Highlights from the collections of the city’s art lovers will be on display beginning next week in a new exhibition to promote the purchasing of local artwork. Object(s) of Collecting, which opens on Wednesday at Java Café, is a window into what hangs on the walls of arts patrons, as well as the relationship of collectors to the work they buy.
The idea for the exhibition originates with Yean Reaksmey, the gallery’s art curator, who is also an enthusiastic collector. It intends to promote “collectorship, patronage and art appreciation”, essential ingredients for expanding the market for modern and contemporary arts in Cambodia.
In Cambodia, collecting modern and contemporary art is still a new concept and generally misinterpreted as a Western-only pastime, although it exists in some form throughout the world. Speculating that such misinterpretation will keep the country’s art scene in an infantile stage, the collectors agreed to bring their work from home to the cafe, where they will be put on display in “a salon-like manner”.
“We also want to prove that Cambodians are enthusiastic in art collecting,” Reaksmey said. “The artworks represent each collector’s histories and memories. By putting them on display, the collectors will be able to show these stories along with their passion and taste in arts with the viewers.”
Reaksmey approached nearly two dozen Cambodian art collectors, 15 of whom agreed to lend their artworks for the exhibition. Among them are artists, art curators and historians, and government officials. Their names will be labeled next to their artwork if they give their permission.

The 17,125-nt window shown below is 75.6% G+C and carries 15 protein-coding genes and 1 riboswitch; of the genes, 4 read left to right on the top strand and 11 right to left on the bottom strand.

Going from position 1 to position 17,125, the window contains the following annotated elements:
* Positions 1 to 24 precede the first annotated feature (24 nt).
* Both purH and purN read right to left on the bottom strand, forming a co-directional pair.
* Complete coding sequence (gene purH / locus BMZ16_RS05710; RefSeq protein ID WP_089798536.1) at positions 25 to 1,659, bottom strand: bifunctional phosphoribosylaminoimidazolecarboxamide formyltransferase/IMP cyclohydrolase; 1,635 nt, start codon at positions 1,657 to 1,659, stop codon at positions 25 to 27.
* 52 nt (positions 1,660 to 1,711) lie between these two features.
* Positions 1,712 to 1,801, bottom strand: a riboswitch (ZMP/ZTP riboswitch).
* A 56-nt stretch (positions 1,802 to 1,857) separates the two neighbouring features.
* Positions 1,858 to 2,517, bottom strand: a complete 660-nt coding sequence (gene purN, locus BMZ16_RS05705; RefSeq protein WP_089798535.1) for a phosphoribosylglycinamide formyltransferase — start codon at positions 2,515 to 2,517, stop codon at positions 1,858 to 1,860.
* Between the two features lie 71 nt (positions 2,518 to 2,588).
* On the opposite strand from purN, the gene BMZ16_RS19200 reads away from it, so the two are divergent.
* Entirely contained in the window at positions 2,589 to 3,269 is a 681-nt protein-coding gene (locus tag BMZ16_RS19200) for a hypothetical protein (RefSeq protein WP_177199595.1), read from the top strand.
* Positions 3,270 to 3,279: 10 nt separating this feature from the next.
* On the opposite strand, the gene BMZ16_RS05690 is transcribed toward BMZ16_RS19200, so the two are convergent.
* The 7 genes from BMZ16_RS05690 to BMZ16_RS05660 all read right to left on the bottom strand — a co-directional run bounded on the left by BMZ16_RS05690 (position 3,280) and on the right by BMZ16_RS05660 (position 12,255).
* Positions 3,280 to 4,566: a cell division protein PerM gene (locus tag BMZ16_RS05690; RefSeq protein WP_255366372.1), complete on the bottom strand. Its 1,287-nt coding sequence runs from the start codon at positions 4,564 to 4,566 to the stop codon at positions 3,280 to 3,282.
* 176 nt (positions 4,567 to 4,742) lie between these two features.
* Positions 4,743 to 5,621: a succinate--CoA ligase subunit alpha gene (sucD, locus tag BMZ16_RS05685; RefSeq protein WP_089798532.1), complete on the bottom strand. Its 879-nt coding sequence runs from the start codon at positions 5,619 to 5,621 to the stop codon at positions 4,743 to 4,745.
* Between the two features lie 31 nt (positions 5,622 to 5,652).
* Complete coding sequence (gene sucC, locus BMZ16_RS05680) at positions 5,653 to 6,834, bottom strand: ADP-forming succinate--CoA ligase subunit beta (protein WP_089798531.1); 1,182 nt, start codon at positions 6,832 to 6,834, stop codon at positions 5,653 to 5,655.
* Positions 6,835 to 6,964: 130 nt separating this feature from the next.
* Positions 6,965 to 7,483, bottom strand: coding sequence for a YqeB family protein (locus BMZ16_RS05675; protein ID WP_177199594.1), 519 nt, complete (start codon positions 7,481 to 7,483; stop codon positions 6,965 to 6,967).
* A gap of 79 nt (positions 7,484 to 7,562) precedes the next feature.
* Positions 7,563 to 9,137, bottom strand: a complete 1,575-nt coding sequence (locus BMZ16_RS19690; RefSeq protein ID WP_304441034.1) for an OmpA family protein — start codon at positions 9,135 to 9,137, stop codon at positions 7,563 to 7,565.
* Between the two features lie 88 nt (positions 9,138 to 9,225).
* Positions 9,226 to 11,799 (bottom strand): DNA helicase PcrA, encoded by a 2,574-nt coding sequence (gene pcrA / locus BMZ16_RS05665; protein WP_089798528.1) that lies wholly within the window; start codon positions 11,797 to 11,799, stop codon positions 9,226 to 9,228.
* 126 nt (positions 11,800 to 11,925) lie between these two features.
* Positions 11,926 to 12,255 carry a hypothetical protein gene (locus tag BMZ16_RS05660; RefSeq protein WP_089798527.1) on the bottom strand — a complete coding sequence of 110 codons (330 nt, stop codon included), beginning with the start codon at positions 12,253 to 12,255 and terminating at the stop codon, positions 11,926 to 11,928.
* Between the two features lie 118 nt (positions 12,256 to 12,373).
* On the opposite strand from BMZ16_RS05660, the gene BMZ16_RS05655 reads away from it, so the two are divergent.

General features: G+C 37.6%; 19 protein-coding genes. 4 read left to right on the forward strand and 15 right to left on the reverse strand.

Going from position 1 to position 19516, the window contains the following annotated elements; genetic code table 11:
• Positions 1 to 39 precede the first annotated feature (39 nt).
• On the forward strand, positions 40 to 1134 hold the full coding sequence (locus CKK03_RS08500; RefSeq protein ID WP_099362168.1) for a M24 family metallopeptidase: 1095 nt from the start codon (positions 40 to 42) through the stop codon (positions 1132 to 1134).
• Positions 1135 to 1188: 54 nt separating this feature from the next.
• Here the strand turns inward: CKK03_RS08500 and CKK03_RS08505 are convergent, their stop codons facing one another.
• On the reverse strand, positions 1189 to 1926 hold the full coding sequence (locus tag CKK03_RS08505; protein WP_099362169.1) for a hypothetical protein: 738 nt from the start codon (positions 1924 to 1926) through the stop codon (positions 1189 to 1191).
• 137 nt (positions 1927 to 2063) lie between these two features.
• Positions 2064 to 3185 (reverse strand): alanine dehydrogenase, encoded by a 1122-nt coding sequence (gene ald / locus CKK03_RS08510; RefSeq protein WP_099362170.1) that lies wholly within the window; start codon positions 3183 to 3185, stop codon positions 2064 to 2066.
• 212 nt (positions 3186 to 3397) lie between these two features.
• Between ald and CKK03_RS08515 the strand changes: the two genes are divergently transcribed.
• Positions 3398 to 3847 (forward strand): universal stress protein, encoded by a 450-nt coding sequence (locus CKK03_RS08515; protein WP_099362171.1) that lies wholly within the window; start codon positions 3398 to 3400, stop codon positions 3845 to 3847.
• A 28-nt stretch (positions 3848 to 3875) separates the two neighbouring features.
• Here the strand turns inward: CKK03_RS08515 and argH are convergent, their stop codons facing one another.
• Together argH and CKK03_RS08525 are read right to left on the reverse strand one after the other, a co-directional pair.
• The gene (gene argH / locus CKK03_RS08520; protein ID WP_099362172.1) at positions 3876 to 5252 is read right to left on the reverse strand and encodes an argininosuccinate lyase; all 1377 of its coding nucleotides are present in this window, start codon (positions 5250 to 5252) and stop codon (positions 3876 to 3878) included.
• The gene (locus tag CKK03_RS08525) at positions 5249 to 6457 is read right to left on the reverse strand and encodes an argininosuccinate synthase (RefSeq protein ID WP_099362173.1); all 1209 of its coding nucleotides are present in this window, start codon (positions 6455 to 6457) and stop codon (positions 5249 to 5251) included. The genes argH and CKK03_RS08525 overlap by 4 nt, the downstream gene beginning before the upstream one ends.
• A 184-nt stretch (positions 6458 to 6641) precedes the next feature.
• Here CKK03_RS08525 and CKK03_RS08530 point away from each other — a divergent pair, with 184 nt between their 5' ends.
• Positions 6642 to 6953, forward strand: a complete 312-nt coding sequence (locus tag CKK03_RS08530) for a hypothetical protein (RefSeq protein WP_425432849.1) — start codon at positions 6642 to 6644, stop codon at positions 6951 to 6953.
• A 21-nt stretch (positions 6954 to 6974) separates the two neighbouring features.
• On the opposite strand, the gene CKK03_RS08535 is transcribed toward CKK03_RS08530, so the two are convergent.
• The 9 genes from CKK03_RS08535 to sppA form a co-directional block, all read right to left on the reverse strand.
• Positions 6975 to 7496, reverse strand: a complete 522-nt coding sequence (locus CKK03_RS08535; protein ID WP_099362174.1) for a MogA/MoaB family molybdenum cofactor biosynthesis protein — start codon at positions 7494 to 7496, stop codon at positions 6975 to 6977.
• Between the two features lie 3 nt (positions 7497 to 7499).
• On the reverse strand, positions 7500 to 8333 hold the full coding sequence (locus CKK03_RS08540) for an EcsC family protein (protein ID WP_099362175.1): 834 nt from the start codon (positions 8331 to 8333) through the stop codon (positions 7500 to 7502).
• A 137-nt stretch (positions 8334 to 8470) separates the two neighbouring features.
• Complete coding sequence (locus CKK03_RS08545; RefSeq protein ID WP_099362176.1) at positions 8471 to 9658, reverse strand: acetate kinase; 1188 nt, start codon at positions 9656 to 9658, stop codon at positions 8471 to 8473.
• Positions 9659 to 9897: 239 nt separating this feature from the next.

One of those collectors is Sophiline Cheam Shapiro, a renowned dancerand award-winning choreographer of Cambodian classical dance. From her collection, Cheam Shapiro has chosen her favourite painting, Tomorrow, a depiction of a depressed old woman by the famous female painter Oeur Sokuntevv.
“Tomorrow reflects the state of the poor and middle-class people in Cambodia,” Sophiline said. “Many people here live day by day, paycheck by paycheck, while the only future they are worried about is tomorrow, and their main concern is whether they have enough to eat or enough money to spend for another day of their lives.”
For Cheam Shapiro, the painting is a reflection of her own financial concerns in running her arts NGO, Khmer Arts Academy.
“Without the budget, our more than 20 artists will turn to other professions, for example [to be] garment workers,” she said. “This is the story of my devotion to Cambodia’s theater, and I want to share it with the others through Tomorrow.”
Moeng Meta, an art manager and assistant to the internationally acclaimed visual artist Sopheap Pich, lamented the lack of financial support for most contemporary artists in Cambodia.
“Most Cambodian modern and contemporary artists have to spend their own money on crafting the artwork, but they end up not being able to sell them because there are not many buyers and art collectors in Cambodia,” Meta says. “Having no market for their work means their talents are wasted and could force them to throw away their passions.”
According to Meta, public support is the only way to promote Cambodia’s modern and contemporary arts, and she sees Object(s) of Collecting as a positive start to such a movement. She lent two pieces from her exhibition but wanted to keep them secret until the opening.
“I believe the exhibition will not only expand the market for art objects but also help create a dialogue between artist and collectors,” she said. “This enhances mutual understanding and strengthens passions for arts.”
Object(s) of Collecting will open at the Java Café & Gallery on Wednesday, March 15 and will be open to the public with free admission until April 30.